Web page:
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Current Fellows

Visiting Fellows 2017-18

Sara Grossman

sjg52@psu.edu

 

Sara Grossman specializes in the literary and cultural history of climate crisis and weather data in the United States from the early-nineteenth century to the present. She received her PhD in American Studies from Rutgers University in 2016. She is currently working on a book, Measuring the Face of the Sky, which is a cultural history of weather data in the United States. The book charts the evolution of data collection and visualization practices from the 1847 Smithsonian Institution Meteorological Project to NASA’s 2012 GOES-14 satellite. Measuring the Face of the Sky expands understandings of data within the field of the environmental humanities by positioning data as an everyday concept and cultural practice shaped by the people who interface with it. For an updated list of projects and publications, please visit sarajgrossman.com.

Alyssa Reichardt

aar52@psu.edu

I’m a historian of North America and the Atlantic World, with a focus on the intersections of European and indigenous empires over the long eighteenth century. My more general research interests revolve around communication studies, historical geography, and state formation. I am currently at work on a book manuscript, “War for the Interior,” which examines the contest for the heart of North America between 1727 and 1774. Reconstructing information circuits and their role in strengthening (and weakening) French, British, Iroquois, and Cherokee territorial claims, I combine textual and GIS methods to map the development of continental and transatlantic communications infrastructure over the long Seven Years’ War. I hold a Ph.D. from Yale University, and in Fall 2018 I'll join the Kinder Institute and Department of History at the University of Missouri as an assistant professor of History and Constitutional Democracy.

Victoria Salinger

I am currently working on turning my dissertation on German conceptual artist Hanne Darboven into a book manuscript. I discuss Darboven’s calculation-based art in the context of changing perceptions of mathematics and math pedagogy in the United States and Germany in light of the Cold War, as well as the gendered history of computers, computation, and data processing. I argue that Darboven’s choice to eschew discursive language for numerical calculations is not an avoidance of subjectivity or mimicking of a depersonalized aesthetic of administration, but rather a consciously political choice, engaged with questions about the changing nature of labor, authorship, and responsibility in the information age.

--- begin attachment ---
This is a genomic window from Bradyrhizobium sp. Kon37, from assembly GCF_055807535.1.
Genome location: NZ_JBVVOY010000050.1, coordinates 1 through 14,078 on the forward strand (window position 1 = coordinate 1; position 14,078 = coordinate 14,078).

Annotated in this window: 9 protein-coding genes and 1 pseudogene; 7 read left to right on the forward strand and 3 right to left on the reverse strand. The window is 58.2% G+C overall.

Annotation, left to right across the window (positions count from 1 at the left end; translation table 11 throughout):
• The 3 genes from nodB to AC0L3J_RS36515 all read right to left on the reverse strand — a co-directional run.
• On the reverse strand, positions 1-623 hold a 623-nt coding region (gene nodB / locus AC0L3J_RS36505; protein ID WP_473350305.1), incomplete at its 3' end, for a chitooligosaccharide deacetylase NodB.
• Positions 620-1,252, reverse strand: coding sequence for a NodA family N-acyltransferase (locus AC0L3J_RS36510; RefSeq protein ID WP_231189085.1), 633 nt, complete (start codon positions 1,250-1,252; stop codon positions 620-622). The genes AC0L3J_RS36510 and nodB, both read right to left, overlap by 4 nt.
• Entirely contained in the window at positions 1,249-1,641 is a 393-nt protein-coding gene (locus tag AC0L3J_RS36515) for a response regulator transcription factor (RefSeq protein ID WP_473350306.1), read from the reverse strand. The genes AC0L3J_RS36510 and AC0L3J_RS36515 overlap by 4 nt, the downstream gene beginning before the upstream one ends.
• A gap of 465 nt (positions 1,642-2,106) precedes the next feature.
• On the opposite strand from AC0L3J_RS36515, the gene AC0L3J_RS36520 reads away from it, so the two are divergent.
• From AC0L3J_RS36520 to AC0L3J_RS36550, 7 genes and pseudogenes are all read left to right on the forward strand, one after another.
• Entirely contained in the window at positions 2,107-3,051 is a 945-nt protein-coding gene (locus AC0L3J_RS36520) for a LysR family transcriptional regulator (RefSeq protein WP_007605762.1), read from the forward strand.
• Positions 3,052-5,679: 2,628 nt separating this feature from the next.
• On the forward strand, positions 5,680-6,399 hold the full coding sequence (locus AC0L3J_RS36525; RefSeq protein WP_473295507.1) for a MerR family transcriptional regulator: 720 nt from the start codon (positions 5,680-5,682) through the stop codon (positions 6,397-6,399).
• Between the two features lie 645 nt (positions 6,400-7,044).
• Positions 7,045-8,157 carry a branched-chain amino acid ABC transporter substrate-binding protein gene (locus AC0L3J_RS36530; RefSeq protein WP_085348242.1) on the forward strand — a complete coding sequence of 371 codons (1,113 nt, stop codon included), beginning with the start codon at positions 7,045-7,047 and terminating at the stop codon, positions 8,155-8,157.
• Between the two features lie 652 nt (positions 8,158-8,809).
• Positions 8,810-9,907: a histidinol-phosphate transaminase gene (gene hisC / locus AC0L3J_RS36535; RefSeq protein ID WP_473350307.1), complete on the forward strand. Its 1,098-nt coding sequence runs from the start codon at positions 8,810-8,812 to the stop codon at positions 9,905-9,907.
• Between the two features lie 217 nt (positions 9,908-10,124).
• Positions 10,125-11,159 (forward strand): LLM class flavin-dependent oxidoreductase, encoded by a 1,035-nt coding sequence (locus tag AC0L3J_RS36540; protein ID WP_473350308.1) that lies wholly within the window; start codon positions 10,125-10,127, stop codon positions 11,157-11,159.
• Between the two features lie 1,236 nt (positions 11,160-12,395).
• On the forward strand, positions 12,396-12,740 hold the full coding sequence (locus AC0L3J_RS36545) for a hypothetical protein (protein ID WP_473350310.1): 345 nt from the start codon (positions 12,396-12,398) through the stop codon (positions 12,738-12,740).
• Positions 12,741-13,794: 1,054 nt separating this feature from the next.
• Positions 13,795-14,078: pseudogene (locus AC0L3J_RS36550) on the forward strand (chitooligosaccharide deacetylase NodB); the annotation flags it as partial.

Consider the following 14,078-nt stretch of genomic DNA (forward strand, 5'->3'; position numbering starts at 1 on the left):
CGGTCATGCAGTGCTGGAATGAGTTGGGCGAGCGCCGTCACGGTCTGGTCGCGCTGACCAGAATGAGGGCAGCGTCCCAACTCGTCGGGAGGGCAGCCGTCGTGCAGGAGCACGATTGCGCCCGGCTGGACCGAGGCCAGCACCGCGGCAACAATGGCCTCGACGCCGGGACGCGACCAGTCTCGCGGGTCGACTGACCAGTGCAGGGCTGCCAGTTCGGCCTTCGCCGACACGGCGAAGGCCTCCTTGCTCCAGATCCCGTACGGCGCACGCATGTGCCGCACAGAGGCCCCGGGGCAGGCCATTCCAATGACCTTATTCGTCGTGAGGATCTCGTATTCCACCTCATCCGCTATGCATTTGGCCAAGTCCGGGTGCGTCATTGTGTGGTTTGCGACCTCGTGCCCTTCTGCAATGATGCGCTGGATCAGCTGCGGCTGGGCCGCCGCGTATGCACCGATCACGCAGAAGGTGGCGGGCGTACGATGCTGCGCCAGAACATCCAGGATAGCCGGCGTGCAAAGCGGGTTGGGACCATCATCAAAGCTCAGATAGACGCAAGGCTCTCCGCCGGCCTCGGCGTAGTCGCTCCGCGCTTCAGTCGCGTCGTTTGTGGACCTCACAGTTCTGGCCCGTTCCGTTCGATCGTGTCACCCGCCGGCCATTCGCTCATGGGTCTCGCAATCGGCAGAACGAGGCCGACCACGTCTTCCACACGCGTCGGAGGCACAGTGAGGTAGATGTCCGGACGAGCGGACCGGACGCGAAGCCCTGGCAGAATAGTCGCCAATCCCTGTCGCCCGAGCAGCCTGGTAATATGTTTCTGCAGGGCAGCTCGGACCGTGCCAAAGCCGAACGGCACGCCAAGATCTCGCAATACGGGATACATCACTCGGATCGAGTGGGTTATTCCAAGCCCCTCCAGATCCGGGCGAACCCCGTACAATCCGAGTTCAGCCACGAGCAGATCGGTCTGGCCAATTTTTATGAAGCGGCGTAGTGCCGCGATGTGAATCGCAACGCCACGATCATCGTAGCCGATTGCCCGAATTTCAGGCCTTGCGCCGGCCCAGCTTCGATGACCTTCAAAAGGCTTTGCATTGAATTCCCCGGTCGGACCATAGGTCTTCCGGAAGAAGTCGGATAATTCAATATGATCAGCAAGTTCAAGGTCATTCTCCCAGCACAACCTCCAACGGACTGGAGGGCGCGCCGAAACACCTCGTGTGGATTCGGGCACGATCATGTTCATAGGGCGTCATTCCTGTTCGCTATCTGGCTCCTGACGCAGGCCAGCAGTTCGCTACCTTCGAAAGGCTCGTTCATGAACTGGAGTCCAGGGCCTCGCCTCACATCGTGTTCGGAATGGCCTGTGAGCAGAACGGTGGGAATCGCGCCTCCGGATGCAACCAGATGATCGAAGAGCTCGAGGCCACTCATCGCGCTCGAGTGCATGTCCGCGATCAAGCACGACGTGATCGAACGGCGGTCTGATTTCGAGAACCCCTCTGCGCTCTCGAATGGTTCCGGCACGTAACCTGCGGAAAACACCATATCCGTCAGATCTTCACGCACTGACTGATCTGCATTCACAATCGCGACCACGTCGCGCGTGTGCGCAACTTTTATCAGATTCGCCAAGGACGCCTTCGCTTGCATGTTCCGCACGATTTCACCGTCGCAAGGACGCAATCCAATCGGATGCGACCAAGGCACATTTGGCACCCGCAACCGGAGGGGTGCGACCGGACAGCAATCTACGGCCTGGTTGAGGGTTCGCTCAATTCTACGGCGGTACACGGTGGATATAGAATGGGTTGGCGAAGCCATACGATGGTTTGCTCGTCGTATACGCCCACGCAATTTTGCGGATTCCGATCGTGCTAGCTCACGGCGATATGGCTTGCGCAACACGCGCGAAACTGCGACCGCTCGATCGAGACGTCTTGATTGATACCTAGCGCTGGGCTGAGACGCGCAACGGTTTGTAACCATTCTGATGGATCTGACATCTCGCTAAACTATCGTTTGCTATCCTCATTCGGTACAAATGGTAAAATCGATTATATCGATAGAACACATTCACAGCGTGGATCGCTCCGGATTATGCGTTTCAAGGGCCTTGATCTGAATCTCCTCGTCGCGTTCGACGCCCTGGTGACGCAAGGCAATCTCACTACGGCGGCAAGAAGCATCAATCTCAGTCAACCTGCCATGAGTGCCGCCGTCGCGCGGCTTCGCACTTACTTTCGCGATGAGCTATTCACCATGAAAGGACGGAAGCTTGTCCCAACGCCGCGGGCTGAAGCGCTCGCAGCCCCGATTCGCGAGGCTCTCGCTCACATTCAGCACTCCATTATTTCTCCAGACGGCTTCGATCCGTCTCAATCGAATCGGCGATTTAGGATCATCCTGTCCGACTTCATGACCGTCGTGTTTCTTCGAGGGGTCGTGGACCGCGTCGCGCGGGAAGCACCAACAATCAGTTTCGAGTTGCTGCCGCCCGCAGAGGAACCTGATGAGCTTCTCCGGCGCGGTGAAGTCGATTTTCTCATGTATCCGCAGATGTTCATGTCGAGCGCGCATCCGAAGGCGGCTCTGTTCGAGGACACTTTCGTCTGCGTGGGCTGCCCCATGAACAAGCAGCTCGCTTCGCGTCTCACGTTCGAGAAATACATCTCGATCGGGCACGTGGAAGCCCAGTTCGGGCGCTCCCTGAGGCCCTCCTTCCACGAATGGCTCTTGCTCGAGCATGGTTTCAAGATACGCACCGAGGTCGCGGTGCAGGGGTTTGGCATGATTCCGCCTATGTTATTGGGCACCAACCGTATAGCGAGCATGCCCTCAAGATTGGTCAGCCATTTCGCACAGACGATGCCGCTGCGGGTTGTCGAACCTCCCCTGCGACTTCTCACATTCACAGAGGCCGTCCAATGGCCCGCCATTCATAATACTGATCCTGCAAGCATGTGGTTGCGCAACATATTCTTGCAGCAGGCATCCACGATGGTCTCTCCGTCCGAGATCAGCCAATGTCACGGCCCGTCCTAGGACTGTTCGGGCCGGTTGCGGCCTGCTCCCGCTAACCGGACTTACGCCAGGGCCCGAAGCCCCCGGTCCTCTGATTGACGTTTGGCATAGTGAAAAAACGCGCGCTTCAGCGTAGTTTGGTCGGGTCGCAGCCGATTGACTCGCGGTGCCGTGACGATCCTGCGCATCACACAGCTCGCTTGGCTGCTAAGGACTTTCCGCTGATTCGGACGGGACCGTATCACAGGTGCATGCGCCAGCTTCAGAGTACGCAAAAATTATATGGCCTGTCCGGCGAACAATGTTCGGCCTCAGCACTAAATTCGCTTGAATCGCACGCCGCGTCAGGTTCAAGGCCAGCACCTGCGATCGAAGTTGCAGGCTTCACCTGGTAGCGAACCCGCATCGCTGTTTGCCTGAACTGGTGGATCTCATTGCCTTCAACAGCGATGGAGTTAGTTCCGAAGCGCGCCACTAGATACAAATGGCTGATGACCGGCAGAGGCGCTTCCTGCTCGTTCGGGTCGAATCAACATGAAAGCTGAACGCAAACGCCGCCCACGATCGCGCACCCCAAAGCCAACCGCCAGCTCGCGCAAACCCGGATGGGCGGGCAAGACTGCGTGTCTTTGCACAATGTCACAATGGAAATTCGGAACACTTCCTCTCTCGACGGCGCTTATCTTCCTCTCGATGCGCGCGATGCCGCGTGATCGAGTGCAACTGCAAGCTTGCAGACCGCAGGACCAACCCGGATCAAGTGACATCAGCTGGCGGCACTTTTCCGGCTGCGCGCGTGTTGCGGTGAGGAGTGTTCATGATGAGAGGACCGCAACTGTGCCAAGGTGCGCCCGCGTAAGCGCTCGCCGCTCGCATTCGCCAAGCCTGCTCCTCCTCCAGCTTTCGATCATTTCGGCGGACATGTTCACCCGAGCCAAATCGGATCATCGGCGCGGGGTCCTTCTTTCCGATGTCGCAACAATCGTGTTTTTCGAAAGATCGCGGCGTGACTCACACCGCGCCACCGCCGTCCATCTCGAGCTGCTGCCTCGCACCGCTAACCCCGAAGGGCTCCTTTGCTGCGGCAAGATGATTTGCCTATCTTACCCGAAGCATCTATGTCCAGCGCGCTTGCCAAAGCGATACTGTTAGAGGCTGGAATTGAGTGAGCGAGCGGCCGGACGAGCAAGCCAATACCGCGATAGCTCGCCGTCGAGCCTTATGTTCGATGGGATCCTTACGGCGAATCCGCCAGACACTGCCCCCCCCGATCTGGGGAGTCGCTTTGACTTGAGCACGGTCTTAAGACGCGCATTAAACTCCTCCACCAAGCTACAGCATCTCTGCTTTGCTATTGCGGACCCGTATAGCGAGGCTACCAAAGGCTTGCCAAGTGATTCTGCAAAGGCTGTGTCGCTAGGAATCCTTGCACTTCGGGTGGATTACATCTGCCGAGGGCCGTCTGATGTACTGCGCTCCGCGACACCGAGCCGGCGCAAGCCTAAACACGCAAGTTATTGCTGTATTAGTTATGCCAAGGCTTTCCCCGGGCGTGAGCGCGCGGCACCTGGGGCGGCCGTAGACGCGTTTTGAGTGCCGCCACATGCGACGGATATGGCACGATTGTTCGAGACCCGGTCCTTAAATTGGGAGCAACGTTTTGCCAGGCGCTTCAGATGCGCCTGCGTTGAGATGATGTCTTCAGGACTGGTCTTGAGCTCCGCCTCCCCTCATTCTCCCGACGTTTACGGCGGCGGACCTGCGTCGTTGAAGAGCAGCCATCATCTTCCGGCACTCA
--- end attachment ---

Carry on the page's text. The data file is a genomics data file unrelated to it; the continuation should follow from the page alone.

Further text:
Nathan Vedal

nzv27@psu.edu

Nathan Vedal (PhD, Harvard University) is a scholar of late imperial Chinese cultural and intellectual history, focusing on the history of knowledge production and history of the book. His book project, Scholarly Culture in Late Imperial China, examines broad patterns of intellectual change from the 16th through 19th centuries on the basis of the shifting methods, interactions, and practices of Chinese scholars. As a CHI fellow, he will extend this research into the cultural, material, and epistemological dimensions of knowledge production through projects on the formation of scholarly disciplines in China, as well as on the circulation of censored books in the late imperial period.

Grant Wythoff

gxw63@psu.edu

Gadgetry: A History of Techniques explores how complex information technologies like the smartphone become legible to us through everyday practice, habit, and belief. I draw on my background in literary studies to trace the many ways that small decisions by individual users add up to critical transitions between paradigms in media history, describing these moments of indeterminacy and possibility as "fictions." Digital media technologies are not a force that comes down from on high to alter patterns in human relations, they are the product of what we imagine to be possible with our tools, from the micro-level of pragmatic functionality to the macro-level of cultural imaginaries and consensus visions of the future in science fiction.

Faculty Fellows 2017-18

Jonathan Abel

jea17@psu.edu

Information and The New Real: The Bloated Cultures of New Media Part of a longer book-length study entitled The New Real: Media, Marketing, and Mimesis Made in Japan, the chapter that I propose to complete during a CHI Residential Fellowship focusses on four kinds of digital literature. The chapter will analyze the data of Japanese cell phone novels, twitter novels, visual novel games, and episodic video narratives. Bringing these tools to bear on my studies of the born-digital cultural material as a CHI fellow will bring to my work a methodology in which interpretation meets form.